Laguna students test for upcoming state exams

Using newly purchased computers, schools are practicing for new standards.

March 10, 2014|By Bryce Alderton | By Bryce Alderton
  • Students in Jennifer Chen's fifth-grade class work on Chromebooks during class at El Morro Elementary on Tuesday.
Students in Jennifer Chen's fifth-grade class… (Don Leach, Daily…)

Fifth-grade teacher Jennifer Chen set aside some time Tuesday morning for a Google Chromebook jam session.

The only sounds inside her El Morro Elementary School classroom were "taps" from students clicking the mouse on the devices, which resemble laptops but do not have internal memory, relying solely on cloud servers.

Children plugged away at math questions in preparation for the Smarter Balanced Assessment Consortium field tests coming this spring. The consortium is a group of top educators, some from universities, who designed the tests as California and more than 40 other states transition to the new Common Core State Standards.

Students throughout the state will take practice exams in English/language arts and math as part of the new standards, a revamped set of initiatives that place premiums on critical thinking, writing and problem-solving.

Scores will not be reported to the state Department of Education until the 2014-15 school year.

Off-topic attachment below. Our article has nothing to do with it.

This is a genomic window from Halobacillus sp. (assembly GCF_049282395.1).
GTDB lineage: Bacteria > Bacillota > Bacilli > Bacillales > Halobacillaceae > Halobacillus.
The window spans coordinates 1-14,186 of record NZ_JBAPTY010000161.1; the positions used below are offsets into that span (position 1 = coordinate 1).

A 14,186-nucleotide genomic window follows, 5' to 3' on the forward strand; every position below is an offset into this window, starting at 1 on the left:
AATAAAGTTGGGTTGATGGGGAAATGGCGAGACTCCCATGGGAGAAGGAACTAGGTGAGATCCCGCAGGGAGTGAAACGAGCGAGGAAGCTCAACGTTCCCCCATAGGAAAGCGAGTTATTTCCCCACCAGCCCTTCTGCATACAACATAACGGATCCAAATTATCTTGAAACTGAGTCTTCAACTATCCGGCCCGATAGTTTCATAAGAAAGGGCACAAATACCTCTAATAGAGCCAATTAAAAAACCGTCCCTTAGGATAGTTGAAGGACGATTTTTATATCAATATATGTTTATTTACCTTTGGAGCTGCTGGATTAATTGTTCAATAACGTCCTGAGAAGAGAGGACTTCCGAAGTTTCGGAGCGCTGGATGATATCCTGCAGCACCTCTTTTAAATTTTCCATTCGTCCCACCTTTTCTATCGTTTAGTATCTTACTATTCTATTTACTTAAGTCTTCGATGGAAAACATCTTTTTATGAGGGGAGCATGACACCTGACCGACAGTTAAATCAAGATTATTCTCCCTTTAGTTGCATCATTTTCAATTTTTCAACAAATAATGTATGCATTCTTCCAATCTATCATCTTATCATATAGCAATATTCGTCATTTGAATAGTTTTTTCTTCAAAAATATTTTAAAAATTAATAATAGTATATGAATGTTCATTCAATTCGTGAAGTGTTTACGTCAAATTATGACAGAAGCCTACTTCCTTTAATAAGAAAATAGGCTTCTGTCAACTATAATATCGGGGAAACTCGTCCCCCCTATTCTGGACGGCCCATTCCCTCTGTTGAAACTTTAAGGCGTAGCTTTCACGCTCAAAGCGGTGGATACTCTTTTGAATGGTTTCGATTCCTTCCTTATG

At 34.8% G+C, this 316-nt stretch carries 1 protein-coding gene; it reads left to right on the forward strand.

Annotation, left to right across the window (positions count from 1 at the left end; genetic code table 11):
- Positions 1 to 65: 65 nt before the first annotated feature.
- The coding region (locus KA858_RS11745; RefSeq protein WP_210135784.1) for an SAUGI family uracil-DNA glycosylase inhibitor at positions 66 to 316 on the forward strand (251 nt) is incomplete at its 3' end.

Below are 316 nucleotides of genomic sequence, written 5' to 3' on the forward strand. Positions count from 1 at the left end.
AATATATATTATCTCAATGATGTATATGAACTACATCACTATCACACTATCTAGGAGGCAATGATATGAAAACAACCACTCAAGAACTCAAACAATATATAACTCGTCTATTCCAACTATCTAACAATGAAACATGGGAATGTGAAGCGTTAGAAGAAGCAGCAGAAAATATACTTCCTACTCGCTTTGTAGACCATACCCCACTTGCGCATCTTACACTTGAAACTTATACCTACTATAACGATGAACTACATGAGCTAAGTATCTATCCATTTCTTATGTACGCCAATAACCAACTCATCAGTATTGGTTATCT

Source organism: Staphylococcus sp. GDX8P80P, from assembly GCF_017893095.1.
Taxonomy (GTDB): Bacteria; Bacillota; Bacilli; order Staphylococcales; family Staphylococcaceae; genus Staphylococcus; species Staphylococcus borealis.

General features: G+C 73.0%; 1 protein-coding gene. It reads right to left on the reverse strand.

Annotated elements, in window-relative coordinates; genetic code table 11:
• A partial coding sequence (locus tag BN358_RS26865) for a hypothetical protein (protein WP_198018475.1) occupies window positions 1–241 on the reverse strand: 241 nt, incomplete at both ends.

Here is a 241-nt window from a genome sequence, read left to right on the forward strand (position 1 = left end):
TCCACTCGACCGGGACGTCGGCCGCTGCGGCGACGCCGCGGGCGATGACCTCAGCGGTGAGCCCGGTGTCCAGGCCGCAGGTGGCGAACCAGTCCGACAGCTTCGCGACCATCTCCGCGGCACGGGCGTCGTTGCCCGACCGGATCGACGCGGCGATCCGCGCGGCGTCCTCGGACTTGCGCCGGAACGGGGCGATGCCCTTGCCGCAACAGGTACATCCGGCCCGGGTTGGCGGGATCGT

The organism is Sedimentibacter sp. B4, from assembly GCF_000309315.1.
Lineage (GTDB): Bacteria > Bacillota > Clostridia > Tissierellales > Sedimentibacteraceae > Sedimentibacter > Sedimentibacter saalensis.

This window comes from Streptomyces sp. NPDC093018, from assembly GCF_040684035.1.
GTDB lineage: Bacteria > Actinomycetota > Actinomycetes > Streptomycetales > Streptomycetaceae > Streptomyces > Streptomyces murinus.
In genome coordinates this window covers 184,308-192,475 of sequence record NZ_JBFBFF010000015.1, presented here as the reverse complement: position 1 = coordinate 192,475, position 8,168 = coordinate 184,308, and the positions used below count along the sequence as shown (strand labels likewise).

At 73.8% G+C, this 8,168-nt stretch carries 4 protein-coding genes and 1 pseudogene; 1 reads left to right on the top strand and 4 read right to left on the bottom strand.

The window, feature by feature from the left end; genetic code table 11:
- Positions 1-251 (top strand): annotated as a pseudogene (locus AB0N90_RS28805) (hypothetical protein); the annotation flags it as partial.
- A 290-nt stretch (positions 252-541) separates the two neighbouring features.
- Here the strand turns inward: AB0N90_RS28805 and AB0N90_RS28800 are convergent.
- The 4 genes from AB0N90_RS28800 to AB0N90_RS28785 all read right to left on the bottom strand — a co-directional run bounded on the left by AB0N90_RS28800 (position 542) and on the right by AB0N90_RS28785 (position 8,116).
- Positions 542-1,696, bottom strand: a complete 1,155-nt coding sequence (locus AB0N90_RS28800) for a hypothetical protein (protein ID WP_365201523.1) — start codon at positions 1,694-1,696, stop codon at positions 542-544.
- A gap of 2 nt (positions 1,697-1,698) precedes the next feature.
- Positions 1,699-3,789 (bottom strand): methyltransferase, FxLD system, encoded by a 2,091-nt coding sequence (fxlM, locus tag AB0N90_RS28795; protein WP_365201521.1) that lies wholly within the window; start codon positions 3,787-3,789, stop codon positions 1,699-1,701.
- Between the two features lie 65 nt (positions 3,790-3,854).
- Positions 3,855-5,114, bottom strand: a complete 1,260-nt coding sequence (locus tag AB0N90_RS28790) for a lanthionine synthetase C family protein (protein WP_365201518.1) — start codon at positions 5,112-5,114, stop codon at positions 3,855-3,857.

The Laguna Beach Unified School District board approved 72 Chromebooks for each of the four schools at a total cost of $96,000, human resources and communications director Leisa Winston wrote in an email. The Chromebooks will supplement other computers, such as those in school labs, that students may use to take the tests.


Chromebooks have several purposes, including basic word processing, research and collaborative projects using Google Docs, and are compatible with the new online assessment system, Winston said.

Administrators at each school determine which classes use Chromebooks, a decision generally based on teacher readiness, Winston said.

Chen's class received the computers at the beginning of February and have practiced on them as much as three times a week.

If students ran into problems during the test, they raised their hands for Chen to help. But they will not have that luxury during the real testing, said Darlene Messinger, district assistant superintendent of instructional services.

"It's definitely scary," Chen said when asked to describe the difference from the paper-and-pencil exams of previous years. "I think kids adapt very well. It gives teachers a sense of where [the students] are as opposed to a score or a number."

Students tackled questions that asked them to add a square to a diagram so the perimeter increases and drag numbers into boxes to complete a multiplication problem.

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